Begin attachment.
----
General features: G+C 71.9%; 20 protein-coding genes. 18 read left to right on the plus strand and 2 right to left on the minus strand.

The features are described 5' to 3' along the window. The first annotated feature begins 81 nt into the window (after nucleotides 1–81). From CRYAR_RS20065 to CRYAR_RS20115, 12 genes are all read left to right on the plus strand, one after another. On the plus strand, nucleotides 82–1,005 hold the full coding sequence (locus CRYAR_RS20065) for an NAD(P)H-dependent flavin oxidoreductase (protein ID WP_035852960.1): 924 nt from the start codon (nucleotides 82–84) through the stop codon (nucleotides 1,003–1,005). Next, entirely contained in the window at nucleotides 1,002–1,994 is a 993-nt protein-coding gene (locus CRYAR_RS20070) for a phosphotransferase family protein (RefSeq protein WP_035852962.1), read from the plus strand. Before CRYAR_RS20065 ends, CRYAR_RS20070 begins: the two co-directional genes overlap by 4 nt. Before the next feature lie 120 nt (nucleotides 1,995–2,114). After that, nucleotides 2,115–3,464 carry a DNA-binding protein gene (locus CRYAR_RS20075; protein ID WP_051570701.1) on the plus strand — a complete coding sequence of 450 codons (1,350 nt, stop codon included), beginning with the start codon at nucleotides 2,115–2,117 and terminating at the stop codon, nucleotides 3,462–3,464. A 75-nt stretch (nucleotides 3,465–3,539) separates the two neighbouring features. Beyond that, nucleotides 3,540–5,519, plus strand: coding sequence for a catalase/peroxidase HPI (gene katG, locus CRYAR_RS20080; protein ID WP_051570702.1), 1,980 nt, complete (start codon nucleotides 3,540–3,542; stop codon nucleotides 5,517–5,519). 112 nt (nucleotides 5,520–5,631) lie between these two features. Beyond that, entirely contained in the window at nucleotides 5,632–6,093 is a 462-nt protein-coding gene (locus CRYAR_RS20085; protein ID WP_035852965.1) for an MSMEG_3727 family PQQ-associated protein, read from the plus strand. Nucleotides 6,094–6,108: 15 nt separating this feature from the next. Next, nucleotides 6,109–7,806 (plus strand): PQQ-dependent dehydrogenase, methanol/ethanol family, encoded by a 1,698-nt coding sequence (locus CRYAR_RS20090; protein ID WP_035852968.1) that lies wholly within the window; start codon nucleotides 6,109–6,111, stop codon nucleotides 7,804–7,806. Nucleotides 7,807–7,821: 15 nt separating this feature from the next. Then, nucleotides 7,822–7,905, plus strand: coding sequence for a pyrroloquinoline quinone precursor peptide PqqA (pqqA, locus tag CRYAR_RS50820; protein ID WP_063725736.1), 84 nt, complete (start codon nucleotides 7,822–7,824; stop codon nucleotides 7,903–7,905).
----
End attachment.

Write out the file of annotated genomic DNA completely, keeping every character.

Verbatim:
General features: G+C 71.9%; 20 protein-coding genes. 18 read left to right on the plus strand and 2 right to left on the minus strand.

The features are described 5' to 3' along the window. The first annotated feature begins 81 nt into the window (after nucleotides 1–81). From CRYAR_RS20065 to CRYAR_RS20115, 12 genes are all read left to right on the plus strand, one after another. On the plus strand, nucleotides 82–1,005 hold the full coding sequence (locus CRYAR_RS20065) for an NAD(P)H-dependent flavin oxidoreductase (protein ID WP_035852960.1): 924 nt from the start codon (nucleotides 82–84) through the stop codon (nucleotides 1,003–1,005). Next, entirely contained in the window at nucleotides 1,002–1,994 is a 993-nt protein-coding gene (locus CRYAR_RS20070) for a phosphotransferase family protein (RefSeq protein WP_035852962.1), read from the plus strand. Before CRYAR_RS20065 ends, CRYAR_RS20070 begins: the two co-directional genes overlap by 4 nt. Before the next feature lie 120 nt (nucleotides 1,995–2,114). After that, nucleotides 2,115–3,464 carry a DNA-binding protein gene (locus CRYAR_RS20075; protein ID WP_051570701.1) on the plus strand — a complete coding sequence of 450 codons (1,350 nt, stop codon included), beginning with the start codon at nucleotides 2,115–2,117 and terminating at the stop codon, nucleotides 3,462–3,464. A 75-nt stretch (nucleotides 3,465–3,539) separates the two neighbouring features. Beyond that, nucleotides 3,540–5,519, plus strand: coding sequence for a catalase/peroxidase HPI (gene katG, locus CRYAR_RS20080; protein ID WP_051570702.1), 1,980 nt, complete (start codon nucleotides 3,540–3,542; stop codon nucleotides 5,517–5,519). 112 nt (nucleotides 5,520–5,631) lie between these two features. Beyond that, entirely contained in the window at nucleotides 5,632–6,093 is a 462-nt protein-coding gene (locus CRYAR_RS20085; protein ID WP_035852965.1) for an MSMEG_3727 family PQQ-associated protein, read from the plus strand. Nucleotides 6,094–6,108: 15 nt separating this feature from the next. Next, nucleotides 6,109–7,806 (plus strand): PQQ-dependent dehydrogenase, methanol/ethanol family, encoded by a 1,698-nt coding sequence (locus CRYAR_RS20090; protein ID WP_035852968.1) that lies wholly within the window; start codon nucleotides 6,109–6,111, stop codon nucleotides 7,804–7,806. Nucleotides 7,807–7,821: 15 nt separating this feature from the next. Then, nucleotides 7,822–7,905, plus strand: coding sequence for a pyrroloquinoline quinone precursor peptide PqqA (pqqA, locus tag CRYAR_RS50820; protein ID WP_063725736.1), 84 nt, complete (start codon nucleotides 7,822–7,824; stop codon nucleotides 7,903–7,905).